Plaintiff also challenges her exclusion from the tryouts under Title IX of the Education Amendments of 1972, 20 U.S.C. § 1681-83 (1976) and the regulations thereunder.*fn8 In particular, plaintiff relies on the regulations promulgated by the United States Department of Health, Education and Welfare (now the United States Department of Education) concerning sex discrimination in athletics.*fn9 The regulation deserves to be quoted in full.

    (a) General. No person shall, on the basis of sex,
  be excluded from participation in, be denied the
  benefits of, be treated differently from another
  person or otherwise be discriminated against in any
  interscholastic, intercollegiate, club or intramural
  athletics offered by a recipient, and no recipient
  shall provide any such athletics separately on such
  basis.
    (b) Separate Teams. Notwithstanding the
  requirements of paragraph (a) of this section, a
  recipient may operate or sponsor separate teams for
  members of each sex where selection for such teams is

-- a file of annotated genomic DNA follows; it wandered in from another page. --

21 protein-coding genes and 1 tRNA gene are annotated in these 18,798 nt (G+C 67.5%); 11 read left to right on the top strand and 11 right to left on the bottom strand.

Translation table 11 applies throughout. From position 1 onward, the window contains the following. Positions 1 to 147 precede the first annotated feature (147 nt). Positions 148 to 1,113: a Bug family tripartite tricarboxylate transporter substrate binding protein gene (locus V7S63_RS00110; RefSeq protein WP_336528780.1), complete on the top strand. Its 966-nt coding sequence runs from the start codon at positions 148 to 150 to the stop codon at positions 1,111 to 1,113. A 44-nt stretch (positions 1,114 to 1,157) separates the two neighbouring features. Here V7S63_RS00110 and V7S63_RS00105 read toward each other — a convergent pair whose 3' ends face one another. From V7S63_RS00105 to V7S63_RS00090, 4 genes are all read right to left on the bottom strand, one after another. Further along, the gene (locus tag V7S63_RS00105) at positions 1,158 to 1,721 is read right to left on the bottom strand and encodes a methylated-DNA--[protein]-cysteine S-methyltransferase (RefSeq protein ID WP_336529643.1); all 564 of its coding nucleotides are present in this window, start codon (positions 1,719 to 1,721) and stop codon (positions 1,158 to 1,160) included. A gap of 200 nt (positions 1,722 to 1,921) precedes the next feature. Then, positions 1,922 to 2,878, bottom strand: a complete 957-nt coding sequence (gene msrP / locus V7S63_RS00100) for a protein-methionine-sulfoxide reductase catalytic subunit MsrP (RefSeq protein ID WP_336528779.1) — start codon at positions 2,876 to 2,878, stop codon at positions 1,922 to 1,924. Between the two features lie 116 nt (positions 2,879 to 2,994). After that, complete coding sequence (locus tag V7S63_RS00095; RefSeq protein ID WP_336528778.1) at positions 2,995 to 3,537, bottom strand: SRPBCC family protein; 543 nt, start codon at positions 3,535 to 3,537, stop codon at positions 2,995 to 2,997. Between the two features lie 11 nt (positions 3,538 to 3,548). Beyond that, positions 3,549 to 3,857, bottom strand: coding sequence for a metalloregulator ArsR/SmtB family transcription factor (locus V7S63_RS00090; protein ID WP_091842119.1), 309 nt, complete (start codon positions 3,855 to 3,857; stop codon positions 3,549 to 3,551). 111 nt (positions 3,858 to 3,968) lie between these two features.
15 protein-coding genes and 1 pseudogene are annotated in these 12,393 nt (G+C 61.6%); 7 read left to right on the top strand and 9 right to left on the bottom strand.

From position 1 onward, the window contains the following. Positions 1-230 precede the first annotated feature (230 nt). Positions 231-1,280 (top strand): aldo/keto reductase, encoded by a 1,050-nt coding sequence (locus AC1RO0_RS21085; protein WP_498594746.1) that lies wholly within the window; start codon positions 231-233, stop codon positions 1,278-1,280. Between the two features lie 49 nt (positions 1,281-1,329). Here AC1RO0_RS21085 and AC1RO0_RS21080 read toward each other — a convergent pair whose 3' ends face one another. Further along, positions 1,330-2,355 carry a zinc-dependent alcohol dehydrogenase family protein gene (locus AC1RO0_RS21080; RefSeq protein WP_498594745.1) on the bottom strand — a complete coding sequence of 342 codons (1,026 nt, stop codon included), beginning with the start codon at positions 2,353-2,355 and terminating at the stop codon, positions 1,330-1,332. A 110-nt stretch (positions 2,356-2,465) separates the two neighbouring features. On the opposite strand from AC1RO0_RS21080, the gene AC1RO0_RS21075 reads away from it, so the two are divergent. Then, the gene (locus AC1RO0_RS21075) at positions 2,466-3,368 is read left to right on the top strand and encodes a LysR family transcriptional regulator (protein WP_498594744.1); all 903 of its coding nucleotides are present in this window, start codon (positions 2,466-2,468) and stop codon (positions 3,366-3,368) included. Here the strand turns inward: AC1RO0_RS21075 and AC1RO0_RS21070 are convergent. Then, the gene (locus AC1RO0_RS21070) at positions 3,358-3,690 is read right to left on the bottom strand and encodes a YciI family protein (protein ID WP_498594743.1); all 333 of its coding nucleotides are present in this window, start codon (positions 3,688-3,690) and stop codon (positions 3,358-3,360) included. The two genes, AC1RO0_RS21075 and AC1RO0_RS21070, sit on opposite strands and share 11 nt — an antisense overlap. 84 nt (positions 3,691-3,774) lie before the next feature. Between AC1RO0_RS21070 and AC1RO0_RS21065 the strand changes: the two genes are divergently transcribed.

based upon competitive skill or the activity involved
  is a contact sport. However, where a recipient
  operates or sponsors a team in a particular sport for
  members of one sex but operates no such team for
  members of the other sex, and athletic opportunities
  for members of that sex have previously been limited,
  members of the excluded sex must be allowed to tryout
  for the team offered unless the sport involved is a
  contact sport. For the purpose of this part, contact
  sports include boxing, wrestling, rugby, ice hockey,
  football, basketball and other sports the purpose of
  major activity of which involves bodily contact.
    (c) Equal Opportunity. A recipient which operates
  or sponsors interscholastic, intercollegiate, club or
  intramural athletics shall provide equal athletic
  opportunity for members of both sexes. In determining
  whether equal opportunities are available the
  Director will consider, among other factors:
    (1) Whether the selection of sports and levels of
  competition effectively accommodate the interests and
  abilities of members of both sexes;

(2) The provision of equipment and supplies;

(3) Scheduling of games and ...